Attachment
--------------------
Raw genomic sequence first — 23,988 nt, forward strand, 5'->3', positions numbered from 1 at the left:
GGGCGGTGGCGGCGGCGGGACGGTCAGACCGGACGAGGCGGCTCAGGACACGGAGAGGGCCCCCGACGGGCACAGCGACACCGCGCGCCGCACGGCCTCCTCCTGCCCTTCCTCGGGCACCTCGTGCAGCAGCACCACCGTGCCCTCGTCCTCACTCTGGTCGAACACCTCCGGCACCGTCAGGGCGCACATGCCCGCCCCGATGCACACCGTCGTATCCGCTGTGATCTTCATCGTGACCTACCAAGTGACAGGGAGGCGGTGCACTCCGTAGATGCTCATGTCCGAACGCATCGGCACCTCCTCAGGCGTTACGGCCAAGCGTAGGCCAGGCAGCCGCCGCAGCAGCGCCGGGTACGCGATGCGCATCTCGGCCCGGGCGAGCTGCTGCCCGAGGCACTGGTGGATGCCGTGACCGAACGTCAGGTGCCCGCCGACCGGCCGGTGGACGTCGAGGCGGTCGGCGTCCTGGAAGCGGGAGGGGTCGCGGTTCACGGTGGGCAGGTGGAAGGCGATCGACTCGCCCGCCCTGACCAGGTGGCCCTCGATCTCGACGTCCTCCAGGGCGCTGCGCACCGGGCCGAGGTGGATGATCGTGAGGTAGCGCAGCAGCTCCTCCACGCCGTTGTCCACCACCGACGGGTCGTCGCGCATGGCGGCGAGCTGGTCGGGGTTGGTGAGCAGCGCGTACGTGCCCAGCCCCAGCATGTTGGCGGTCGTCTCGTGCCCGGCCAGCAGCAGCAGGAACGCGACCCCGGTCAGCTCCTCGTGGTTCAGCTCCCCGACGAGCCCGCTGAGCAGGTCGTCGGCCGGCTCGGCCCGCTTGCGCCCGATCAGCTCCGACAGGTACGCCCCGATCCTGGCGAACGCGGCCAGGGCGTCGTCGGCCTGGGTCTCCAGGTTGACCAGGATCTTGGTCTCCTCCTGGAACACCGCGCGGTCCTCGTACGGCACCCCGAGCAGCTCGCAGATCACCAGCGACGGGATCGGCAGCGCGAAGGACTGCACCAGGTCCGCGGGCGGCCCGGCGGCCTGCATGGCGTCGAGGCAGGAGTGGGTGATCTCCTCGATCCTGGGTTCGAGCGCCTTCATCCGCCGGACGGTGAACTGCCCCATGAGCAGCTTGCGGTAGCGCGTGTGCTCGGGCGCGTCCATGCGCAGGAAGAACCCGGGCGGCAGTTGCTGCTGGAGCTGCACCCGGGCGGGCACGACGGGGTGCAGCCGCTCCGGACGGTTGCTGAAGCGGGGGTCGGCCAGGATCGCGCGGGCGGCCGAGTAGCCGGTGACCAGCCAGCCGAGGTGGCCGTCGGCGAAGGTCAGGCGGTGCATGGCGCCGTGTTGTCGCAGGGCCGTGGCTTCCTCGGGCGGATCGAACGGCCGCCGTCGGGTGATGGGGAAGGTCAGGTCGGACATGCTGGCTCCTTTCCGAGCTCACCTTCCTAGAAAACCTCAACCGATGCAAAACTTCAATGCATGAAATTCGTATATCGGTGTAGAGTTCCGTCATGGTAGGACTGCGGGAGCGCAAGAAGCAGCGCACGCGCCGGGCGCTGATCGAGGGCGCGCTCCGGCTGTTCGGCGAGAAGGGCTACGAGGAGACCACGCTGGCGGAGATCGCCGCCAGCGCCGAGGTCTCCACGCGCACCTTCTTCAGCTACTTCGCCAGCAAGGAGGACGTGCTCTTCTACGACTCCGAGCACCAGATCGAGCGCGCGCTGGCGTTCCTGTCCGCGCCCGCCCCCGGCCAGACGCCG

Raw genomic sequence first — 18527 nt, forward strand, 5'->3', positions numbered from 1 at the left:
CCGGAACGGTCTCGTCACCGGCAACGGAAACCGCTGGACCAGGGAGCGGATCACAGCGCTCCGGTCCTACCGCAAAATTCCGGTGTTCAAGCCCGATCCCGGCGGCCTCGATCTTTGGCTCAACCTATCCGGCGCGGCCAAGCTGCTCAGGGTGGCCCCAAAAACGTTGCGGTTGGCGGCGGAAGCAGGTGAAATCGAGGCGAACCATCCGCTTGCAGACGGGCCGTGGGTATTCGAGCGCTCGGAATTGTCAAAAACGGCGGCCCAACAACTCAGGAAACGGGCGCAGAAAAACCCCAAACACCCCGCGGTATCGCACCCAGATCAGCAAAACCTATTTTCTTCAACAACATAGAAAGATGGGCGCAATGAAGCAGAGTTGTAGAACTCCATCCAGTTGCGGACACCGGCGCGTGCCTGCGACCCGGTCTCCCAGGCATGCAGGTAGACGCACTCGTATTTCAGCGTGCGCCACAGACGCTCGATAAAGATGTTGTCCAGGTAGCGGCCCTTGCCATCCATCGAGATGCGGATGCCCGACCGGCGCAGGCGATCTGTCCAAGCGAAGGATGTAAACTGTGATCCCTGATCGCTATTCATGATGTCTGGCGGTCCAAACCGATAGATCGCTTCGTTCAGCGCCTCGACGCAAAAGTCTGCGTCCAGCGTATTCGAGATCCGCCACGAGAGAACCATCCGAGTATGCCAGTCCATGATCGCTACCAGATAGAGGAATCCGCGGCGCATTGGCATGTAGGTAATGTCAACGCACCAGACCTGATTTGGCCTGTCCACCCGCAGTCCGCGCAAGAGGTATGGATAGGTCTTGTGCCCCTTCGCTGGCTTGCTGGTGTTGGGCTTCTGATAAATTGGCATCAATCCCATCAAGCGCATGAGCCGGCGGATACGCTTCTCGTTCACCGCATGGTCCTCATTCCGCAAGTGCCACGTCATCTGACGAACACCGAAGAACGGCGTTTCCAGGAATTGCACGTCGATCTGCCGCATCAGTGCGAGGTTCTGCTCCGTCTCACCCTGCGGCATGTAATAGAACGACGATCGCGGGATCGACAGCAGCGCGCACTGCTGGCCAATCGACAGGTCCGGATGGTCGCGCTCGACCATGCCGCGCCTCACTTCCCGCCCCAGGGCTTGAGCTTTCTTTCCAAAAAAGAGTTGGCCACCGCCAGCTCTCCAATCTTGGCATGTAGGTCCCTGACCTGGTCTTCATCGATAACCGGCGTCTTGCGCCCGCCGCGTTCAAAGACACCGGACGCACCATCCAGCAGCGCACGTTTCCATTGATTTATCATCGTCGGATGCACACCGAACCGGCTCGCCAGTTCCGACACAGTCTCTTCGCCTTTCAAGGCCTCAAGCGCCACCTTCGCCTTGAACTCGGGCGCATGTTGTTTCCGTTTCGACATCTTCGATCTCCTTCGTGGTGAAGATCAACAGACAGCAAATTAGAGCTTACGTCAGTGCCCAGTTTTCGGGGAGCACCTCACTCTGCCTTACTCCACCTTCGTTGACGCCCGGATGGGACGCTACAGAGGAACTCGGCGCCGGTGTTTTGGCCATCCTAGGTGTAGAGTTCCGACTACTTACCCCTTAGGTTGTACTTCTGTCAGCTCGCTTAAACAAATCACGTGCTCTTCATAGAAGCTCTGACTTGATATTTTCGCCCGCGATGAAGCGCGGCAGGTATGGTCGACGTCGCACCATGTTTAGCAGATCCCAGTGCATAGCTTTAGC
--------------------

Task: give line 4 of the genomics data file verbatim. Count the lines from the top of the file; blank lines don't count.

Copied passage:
CCGGAACGGTCTCGTCACCGGCAACGGAAACCGCTGGACCAGGGAGCGGATCACAGCGCTCCGGTCCTACCGCAAAATTCCGGTGTTCAAGCCCGATCCCGGCGGCCTCGATCTTTGGCTCAACCTATCCGGCGCGGCCAAGCTGCTCAGGGTGGCCCCAAAAACGTTGCGGTTGGCGGCGGAAGCAGGTGAAATCGAGGCGAACCATCCGCTTGCAGACGGGCCGTGGGTATTCGAGCGCTCGGAATTGTCAAAAACGGCGGCCCAACAACTCAGGAAACGGGCGCAGAAAAACCCCAAACACCCCGCGGTATCGCACCCAGATCAGCAAAACCTATTTTCTTCAACAACATAGAAAGATGGGCGCAATGAAGCAGAGTTGTAGAACTCCATCCAGTTGCGGACACCGGCGCGTGCCTGCGACCCGGTCTCCCAGGCATGCAGGTAGACGCACTCGTATTTCAGCGTGCGCCACAGACGCTCGATAAAGATGTTGTCCAGGTAGCGGCCCTTGCCATCCATCGAGATGCGGATGCCCGACCGGCGCAGGCGATCTGTCCAAGCGAAGGATGTAAACTGTGATCCCTGATCGCTATTCATGATGTCTGGCGGTCCAAACCGATAGATCGCTTCGTTCAGCGCCTCGACGCAAAAGTCTGCGTCCAGCGTATTCGAGATCCGCCACGAGAGAACCATCCGAGTATGCCAGTCCATGATCGCTACCAGATAGAGGAATCCGCGGCGCATTGGCATGTAGGTAATGTCAACGCACCAGACCTGATTTGGCCTGTCCACCCGCAGTCCGCGCAAGAGGTATGGATAGGTCTTGTGCCCCTTCGCTGGCTTGCTGGTGTTGGGCTTCTGATAAATTGGCATCAATCCCATCAAGCGCATGAGCCGGCGGATACGCTTCTCGTTCACCGCATGGTCCTCATTCCGCAAGTGCCACGTCATCTGACGAACACCGAAGAACGGCGTTTCCAGGAATTGCACGTCGATCTGCCGCATCAGTGCGAGGTTCTGCTCCGTCTCACCCTGCGGCATGTAATAGAACGACGATCGCGGGATCGACAGCAGCGCGCACTGCTGGCCAATCGACAGGTCCGGATGGTCGCGCTCGACCATGCCGCGCCTCACTTCCCGCCCCAGGGCTTGAGCTTTCTTTCCAAAAAAGAGTTGGCCACCGCCAGCTCTCCAATCTTGGCATGTAGGTCCCTGACCTGGTCTTCATCGATAACCGGCGTCTTGCGCCCGCCGCGTTCAAAGACACCGGACGCACCATCCAGCAGCGCACGTTTCCATTGATTTATCATCGTCGGATGCACACCGAACCGGCTCGCCAGTTCCGACACAGTCTCTTCGCCTTTCAAGGCCTCAAGCGCCACCTTCGCCTTGAACTCGGGCGCATGTTGTTTCCGTTTCGACATCTTCGATCTCCTTCGTGGTGAAGATCAACAGACAGCAAATTAGAGCTTACGTCAGTGCCCAGTTTTCGGGGAGCACCTCACTCTGCCTTACTCCACCTTCGTTGACGCCCGGATGGGACGCTACAGAGGAACTCGGCGCCGGTGTTTTGGCCATCCTAGGTGTAGAGTTCCGACTACTTACCCCTTAGGTTGTACTTCTGTCAGCTCGCTTAAACAAATCACGTGCTCTTCATAGAAGCTCTGACTTGATATTTTCGCCCGCGATGAAGCGCGGCAGGTATGGTCGACGTCGCACCATGTTTAGCAGATCCCAGTGCATAGCTTTAGC